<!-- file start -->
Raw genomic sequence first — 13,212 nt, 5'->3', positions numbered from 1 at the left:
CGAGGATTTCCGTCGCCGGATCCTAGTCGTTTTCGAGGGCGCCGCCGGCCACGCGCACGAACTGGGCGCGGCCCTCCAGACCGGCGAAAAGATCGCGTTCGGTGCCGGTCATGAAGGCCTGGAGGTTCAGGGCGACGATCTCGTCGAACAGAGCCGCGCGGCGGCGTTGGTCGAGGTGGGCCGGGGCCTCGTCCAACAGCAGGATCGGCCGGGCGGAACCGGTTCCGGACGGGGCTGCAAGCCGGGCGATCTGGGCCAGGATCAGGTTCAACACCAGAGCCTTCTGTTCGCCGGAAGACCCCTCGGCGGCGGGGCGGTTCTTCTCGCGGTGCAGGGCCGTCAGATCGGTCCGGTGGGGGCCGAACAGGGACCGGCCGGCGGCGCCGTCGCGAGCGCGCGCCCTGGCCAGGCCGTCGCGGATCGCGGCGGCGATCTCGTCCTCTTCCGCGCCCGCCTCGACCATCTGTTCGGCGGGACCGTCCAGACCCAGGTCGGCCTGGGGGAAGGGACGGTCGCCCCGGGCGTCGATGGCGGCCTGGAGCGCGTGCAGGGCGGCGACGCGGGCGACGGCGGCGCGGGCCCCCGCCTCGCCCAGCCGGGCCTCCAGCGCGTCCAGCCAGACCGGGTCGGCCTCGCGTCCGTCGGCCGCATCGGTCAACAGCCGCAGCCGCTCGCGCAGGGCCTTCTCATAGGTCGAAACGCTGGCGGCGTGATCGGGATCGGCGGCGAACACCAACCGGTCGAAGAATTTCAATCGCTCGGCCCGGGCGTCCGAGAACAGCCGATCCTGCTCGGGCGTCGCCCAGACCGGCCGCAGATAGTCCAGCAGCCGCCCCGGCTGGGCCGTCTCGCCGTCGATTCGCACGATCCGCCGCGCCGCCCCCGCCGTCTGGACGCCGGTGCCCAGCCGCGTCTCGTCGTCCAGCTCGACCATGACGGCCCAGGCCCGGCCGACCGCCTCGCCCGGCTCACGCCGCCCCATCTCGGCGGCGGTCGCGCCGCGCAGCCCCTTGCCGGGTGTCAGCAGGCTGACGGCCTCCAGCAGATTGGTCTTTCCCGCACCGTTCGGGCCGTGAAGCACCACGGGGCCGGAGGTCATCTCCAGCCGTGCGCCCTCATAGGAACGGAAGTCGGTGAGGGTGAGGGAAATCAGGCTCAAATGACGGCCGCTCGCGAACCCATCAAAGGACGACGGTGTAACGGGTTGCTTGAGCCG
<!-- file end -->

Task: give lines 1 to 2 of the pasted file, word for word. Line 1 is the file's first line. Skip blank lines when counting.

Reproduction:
Raw genomic sequence first — 13,212 nt, 5'->3', positions numbered from 1 at the left:
CGAGGATTTCCGTCGCCGGATCCTAGTCGTTTTCGAGGGCGCCGCCGGCCACGCGCACGAACTGGGCGCGGCCCTCCAGACCGGCGAAAAGATCGCGTTCGGTGCCGGTCATGAAGGCCTGGAGGTTCAGGGCGACGATCTCGTCGAACAGAGCCGCGCGGCGGCGTTGGTCGAGGTGGGCCGGGGCCTCGTCCAACAGCAGGATCGGCCGGGCGGAACCGGTTCCGGACGGGGCTGCAAGCCGGGCGATCTGGGCCAGGATCAGGTTCAACACCAGAGCCTTCTGTTCGCCGGAAGACCCCTCGGCGGCGGGGCGGTTCTTCTCGCGGTGCAGGGCCGTCAGATCGGTCCGGTGGGGGCCGAACAGGGACCGGCCGGCGGCGCCGTCGCGAGCGCGCGCCCTGGCCAGGCCGTCGCGGATCGCGGCGGCGATCTCGTCCTCTTCCGCGCCCGCCTCGACCATCTGTTCGGCGGGACCGTCCAGACCCAGGTCGGCCTGGGGGAAGGGACGGTCGCCCCGGGCGTCGATGGCGGCCTGGAGCGCGTGCAGGGCGGCGACGCGGGCGACGGCGGCGCGGGCCCCCGCCTCGCCCAGCCGGGCCTCCAGCGCGTCCAGCCAGACCGGGTCGGCCTCGCGTCCGTCGGCCGCATCGGTCAACAGCCGCAGCCGCTCGCGCAGGGCCTTCTCATAGGTCGAAACGCTGGCGGCGTGATCGGGATCGGCGGCGAACACCAACCGGTCGAAGAATTTCAATCGCTCGGCCCGGGCGTCCGAGAACAGCCGATCCTGCTCGGGCGTCGCCCAGACCGGCCGCAGATAGTCCAGCAGCCGCCCCGGCTGGGCCGTCTCGCCGTCGATTCGCACGATCCGCCGCGCCGCCCCCGCCGTCTGGACGCCGGTGCCCAGCCGCGTCTCGTCGTCCAGCTCGACCATGACGGCCCAGGCCCGGCCGACCGCCTCGCCCGGCTCACGCCGCCCCATCTCGGCGGCGGTCGCGCCGCGCAGCCCCTTGCCGGGTGTCAGCAGGCTGACGGCCTCCAGCAGATTGGTCTTTCCCGCACCGTTCGGGCCGTGAAGCACCACGGGGCCGGAGGTCATCTCCAGCCGTGCGCCCTCATAGGAACGGAAGTCGGTGAGGGTGAGGGAAATCAGGCTCAAATGACGGCCGCTCGCGAACCCATCAAAGGACGACGGTGTAACGGGTTGCTTGAGCCG